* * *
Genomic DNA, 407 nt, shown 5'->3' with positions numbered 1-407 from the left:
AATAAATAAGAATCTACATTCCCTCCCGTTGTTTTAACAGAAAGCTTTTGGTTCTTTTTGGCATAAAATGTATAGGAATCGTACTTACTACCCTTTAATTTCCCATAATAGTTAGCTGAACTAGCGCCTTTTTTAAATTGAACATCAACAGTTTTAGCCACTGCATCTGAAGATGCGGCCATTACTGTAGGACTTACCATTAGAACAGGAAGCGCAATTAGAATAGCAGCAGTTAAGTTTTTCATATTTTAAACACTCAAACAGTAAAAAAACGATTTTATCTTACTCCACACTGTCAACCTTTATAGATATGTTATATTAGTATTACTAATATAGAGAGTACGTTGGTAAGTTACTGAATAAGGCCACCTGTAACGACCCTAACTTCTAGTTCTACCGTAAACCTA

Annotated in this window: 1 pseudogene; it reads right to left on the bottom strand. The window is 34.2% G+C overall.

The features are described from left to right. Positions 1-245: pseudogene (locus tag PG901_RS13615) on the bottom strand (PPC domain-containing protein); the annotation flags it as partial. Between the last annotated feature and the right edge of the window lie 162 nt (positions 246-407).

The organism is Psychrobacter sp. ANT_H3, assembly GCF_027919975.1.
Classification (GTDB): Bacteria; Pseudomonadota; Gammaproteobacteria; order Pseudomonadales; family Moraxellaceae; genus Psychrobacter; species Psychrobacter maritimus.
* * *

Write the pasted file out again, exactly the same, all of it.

Genomic DNA, 407 nt, shown 5'->3' with positions numbered 1-407 from the left:
AATAAATAAGAATCTACATTCCCTCCCGTTGTTTTAACAGAAAGCTTTTGGTTCTTTTTGGCATAAAATGTATAGGAATCGTACTTACTACCCTTTAATTTCCCATAATAGTTAGCTGAACTAGCGCCTTTTTTAAATTGAACATCAACAGTTTTAGCCACTGCATCTGAAGATGCGGCCATTACTGTAGGACTTACCATTAGAACAGGAAGCGCAATTAGAATAGCAGCAGTTAAGTTTTTCATATTTTAAACACTCAAACAGTAAAAAAACGATTTTATCTTACTCCACACTGTCAACCTTTATAGATATGTTATATTAGTATTACTAATATAGAGAGTACGTTGGTAAGTTACTGAATAAGGCCACCTGTAACGACCCTAACTTCTAGTTCTACCGTAAACCTA

Annotated in this window: 1 pseudogene; it reads right to left on the bottom strand. The window is 34.2% G+C overall.

The features are described from left to right. Positions 1-245: pseudogene (locus tag PG901_RS13615) on the bottom strand (PPC domain-containing protein); the annotation flags it as partial. Between the last annotated feature and the right edge of the window lie 162 nt (positions 246-407).

The organism is Psychrobacter sp. ANT_H3, assembly GCF_027919975.1.
Classification (GTDB): Bacteria; Pseudomonadota; Gammaproteobacteria; order Pseudomonadales; family Moraxellaceae; genus Psychrobacter; species Psychrobacter maritimus.